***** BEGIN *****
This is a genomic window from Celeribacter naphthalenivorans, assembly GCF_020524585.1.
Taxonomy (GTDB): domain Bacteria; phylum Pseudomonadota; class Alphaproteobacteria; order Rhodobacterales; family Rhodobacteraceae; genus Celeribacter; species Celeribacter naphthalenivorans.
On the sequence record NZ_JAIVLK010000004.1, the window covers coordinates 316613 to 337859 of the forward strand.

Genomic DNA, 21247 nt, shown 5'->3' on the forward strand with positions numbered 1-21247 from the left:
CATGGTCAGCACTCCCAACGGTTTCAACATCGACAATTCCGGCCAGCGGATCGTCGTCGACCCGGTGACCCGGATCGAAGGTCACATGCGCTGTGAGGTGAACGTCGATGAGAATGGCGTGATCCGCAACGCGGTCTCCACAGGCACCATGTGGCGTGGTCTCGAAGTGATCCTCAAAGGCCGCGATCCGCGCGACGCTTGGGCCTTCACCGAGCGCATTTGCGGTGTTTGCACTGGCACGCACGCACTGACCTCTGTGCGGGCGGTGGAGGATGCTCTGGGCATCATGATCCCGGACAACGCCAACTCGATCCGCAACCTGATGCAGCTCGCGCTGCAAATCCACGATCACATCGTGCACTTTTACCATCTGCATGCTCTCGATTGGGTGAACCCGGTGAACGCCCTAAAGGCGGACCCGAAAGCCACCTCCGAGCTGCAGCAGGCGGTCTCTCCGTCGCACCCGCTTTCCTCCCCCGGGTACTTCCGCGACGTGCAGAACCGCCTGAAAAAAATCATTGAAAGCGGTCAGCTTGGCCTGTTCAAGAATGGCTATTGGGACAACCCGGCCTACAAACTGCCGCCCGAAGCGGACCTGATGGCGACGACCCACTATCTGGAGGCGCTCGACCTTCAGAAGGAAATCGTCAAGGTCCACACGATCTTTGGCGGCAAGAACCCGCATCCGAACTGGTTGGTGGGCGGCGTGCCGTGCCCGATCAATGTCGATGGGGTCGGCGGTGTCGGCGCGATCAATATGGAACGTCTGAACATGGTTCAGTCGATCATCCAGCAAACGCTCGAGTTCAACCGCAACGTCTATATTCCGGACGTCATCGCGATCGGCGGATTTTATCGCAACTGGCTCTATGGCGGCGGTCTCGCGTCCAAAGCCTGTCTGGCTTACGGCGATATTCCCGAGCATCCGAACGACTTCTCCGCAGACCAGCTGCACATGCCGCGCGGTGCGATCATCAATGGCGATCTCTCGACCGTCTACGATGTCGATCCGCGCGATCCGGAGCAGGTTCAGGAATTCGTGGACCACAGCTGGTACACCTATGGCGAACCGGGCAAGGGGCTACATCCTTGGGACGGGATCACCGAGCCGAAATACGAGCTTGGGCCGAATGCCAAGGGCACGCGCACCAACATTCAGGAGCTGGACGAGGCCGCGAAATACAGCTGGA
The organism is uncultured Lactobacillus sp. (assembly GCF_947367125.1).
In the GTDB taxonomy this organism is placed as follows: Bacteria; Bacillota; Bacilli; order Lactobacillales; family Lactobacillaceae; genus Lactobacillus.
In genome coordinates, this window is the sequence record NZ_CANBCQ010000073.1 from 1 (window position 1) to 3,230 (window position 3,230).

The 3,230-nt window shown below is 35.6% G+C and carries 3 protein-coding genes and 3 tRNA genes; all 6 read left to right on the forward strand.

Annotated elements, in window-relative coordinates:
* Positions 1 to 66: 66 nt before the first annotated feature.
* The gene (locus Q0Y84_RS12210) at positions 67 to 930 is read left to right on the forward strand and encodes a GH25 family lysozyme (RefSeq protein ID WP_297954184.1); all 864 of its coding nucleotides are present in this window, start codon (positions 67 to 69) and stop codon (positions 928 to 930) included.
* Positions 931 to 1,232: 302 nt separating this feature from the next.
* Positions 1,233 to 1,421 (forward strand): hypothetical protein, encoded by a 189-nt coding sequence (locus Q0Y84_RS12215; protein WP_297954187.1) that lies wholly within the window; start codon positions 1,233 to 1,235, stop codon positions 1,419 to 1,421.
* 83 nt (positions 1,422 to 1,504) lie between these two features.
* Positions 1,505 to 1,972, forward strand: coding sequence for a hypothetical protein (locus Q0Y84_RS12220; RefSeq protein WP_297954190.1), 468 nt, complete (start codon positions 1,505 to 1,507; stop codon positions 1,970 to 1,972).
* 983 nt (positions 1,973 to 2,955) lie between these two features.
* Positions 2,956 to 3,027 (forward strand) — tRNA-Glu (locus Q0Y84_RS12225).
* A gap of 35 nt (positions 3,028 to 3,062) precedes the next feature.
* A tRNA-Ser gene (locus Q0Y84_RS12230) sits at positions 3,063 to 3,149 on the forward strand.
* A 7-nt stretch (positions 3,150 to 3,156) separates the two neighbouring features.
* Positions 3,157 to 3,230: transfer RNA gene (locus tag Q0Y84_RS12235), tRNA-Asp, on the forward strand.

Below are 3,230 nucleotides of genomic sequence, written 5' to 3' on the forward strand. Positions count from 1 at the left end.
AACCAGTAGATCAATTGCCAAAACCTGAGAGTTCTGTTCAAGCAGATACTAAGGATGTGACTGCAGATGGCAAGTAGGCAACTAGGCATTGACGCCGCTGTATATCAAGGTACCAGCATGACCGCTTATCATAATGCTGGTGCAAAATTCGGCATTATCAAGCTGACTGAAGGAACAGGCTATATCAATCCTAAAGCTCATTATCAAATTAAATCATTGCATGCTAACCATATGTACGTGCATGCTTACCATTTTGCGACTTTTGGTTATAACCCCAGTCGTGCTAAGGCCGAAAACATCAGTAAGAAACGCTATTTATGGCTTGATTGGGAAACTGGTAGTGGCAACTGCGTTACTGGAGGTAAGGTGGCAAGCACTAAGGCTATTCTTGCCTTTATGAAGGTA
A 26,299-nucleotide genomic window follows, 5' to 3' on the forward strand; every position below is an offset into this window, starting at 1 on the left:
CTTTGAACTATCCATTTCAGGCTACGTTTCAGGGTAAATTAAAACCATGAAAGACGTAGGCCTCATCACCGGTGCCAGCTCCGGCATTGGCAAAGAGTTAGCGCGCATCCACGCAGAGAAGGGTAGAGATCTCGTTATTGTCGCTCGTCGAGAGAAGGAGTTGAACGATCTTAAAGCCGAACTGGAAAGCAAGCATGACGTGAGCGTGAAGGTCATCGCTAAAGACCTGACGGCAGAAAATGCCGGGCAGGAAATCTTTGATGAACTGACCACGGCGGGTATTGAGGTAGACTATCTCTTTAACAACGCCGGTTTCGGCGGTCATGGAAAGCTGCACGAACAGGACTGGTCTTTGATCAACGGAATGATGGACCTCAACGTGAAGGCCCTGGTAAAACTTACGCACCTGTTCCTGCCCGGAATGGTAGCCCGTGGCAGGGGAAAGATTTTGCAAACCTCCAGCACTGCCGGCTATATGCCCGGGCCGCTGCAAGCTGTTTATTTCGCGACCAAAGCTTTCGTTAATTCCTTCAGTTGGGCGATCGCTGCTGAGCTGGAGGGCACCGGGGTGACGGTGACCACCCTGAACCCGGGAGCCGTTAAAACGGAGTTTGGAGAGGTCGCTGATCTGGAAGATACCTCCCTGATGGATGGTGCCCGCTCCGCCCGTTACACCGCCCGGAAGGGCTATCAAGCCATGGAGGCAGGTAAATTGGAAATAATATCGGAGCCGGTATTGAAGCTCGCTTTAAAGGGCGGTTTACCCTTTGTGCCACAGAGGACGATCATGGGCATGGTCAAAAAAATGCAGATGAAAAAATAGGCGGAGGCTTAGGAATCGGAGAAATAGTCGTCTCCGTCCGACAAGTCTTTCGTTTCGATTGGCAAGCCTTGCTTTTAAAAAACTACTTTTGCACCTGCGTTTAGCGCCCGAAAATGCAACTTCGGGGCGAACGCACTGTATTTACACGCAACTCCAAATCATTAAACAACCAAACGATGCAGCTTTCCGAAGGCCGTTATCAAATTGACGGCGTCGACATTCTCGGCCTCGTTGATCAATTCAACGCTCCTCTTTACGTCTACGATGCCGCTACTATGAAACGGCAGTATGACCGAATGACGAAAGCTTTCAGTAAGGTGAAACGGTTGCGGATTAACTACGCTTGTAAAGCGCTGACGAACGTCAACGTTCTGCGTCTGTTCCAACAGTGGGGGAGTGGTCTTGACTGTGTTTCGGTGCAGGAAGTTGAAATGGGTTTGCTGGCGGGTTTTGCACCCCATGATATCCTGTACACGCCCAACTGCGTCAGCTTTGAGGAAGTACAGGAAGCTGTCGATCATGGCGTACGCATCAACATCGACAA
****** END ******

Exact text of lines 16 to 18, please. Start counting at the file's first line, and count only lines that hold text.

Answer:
* Positions 1,505 to 1,972, forward strand: coding sequence for a hypothetical protein (locus Q0Y84_RS12220; RefSeq protein WP_297954190.1), 468 nt, complete (start codon positions 1,505 to 1,507; stop codon positions 1,970 to 1,972).
* 983 nt (positions 1,973 to 2,955) lie between these two features.
* Positions 2,956 to 3,027 (forward strand) — tRNA-Glu (locus Q0Y84_RS12225).